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The fun runs out at Building #19

Competition drives 49-year-old retailing fixture to bankruptcy

There was the time that windows were falling out of the Hancock Tower, so Building #19 snapped them up and sold the panes for $100 apiece.

Then there was the time that the store’s owner, barred from advertising the brand name of Burpee sunflower seeds, described them in fliers as two things you should not do in public.

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And he once sold chemical protective suits for $14.99 as “the answer to secondary smoke,” gas mask not included.

Building #19 was the kind of place you went to intending to buy a fireplace poker, but walked out of with a designer suit — or maybe a ball gown or an oriental rug.

For decades, it capitalized on its founder’s light touch and keen eye for surplus goods and salvage items that would tickle the masses.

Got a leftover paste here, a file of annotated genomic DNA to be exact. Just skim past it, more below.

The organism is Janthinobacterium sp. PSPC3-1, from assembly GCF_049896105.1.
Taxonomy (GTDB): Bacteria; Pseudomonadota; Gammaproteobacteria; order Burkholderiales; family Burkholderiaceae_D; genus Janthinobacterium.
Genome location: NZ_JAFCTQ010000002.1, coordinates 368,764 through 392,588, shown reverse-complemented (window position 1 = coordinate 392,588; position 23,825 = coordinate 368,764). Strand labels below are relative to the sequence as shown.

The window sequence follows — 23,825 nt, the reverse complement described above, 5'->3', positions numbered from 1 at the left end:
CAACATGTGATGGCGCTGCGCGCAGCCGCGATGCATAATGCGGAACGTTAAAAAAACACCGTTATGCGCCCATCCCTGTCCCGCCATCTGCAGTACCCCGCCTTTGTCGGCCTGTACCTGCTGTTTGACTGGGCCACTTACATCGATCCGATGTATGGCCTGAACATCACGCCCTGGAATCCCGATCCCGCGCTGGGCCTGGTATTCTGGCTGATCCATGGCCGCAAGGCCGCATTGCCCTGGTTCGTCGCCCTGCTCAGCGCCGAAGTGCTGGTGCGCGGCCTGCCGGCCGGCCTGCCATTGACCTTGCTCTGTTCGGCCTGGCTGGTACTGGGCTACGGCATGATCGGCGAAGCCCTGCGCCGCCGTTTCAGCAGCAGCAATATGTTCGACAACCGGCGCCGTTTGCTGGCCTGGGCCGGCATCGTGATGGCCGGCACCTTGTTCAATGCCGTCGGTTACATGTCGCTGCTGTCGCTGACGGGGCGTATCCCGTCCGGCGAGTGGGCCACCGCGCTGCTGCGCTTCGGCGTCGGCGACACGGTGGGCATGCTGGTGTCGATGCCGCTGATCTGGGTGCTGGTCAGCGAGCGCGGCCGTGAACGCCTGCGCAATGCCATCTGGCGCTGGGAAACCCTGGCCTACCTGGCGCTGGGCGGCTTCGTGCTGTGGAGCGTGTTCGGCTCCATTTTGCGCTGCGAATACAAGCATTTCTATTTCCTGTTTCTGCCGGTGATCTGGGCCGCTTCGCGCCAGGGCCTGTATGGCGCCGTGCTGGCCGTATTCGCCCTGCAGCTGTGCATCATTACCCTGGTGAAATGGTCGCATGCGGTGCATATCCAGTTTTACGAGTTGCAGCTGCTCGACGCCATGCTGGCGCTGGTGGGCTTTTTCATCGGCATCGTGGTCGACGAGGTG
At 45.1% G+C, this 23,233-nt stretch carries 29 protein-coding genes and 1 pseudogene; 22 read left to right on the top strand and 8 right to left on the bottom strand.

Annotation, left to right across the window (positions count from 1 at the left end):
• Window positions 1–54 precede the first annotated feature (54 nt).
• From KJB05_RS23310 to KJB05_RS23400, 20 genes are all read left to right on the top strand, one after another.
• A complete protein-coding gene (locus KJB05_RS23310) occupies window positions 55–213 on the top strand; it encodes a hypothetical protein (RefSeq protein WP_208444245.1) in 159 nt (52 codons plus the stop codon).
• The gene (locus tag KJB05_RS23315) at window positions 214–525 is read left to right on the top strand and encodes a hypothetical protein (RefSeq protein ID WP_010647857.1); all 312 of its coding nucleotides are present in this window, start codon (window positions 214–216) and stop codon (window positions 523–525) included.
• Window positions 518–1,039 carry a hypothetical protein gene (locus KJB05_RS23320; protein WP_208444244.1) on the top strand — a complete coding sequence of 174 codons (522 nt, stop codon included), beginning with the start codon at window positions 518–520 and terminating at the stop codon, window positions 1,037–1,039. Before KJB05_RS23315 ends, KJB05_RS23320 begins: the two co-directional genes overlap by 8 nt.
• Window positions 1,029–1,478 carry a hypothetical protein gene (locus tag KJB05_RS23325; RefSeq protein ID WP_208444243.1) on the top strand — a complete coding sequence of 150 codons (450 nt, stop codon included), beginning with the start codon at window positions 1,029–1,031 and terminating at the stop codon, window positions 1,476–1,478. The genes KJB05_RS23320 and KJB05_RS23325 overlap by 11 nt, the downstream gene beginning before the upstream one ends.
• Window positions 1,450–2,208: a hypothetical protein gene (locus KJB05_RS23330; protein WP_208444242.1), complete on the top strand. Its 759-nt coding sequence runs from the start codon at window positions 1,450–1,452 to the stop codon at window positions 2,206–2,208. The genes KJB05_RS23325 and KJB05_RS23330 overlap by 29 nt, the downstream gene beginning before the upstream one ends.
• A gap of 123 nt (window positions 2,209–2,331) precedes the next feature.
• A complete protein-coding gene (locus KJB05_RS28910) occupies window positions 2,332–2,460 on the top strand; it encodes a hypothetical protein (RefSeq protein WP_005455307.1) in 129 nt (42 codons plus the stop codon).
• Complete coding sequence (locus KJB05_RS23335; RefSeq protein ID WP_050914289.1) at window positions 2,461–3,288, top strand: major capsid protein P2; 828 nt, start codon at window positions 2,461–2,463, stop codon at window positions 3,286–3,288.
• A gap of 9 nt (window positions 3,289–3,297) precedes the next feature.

Until now.

The Hingham company — famous as the place to go for “good stuff cheap” — has filed for bankruptcy protection. It has fallen victim to e-commerce and tougher competition from national discount retailers.

It plans to hold a liquidation sale and close all its 10 stores next month.

“For many people, Building #19 has been around as long as they can remember,” said Bill Elovitz, president of the company and the son of founder Gerry Elovitz. “This is a really difficult thing to do, but it was inevitable. We gave it our very best.”

Building #19 was created in 1964 when Gerry Elovitz, an unemployed appliance salesman known as Jerry Ellis, opened a no-frills retail store — literally warehouse No. 19 in the Hingham Shipyard — to sell a load of fire-salvaged furniture.

A classic Building #19 ad.

A classic Building #19 ad.

Elovitz worked for decades as the company’s amusing pitchman in quirky ads promoting great deals of the week. (One flier touted “Actual School Cafeteria Tools,” kitchen utensils on sale for 79 cents each.) Building #19 added locations — it currently operates in Massachusetts, New Hampshire, and Rhode Island — but kept the name for luck and the bare-bones retail settings for savings.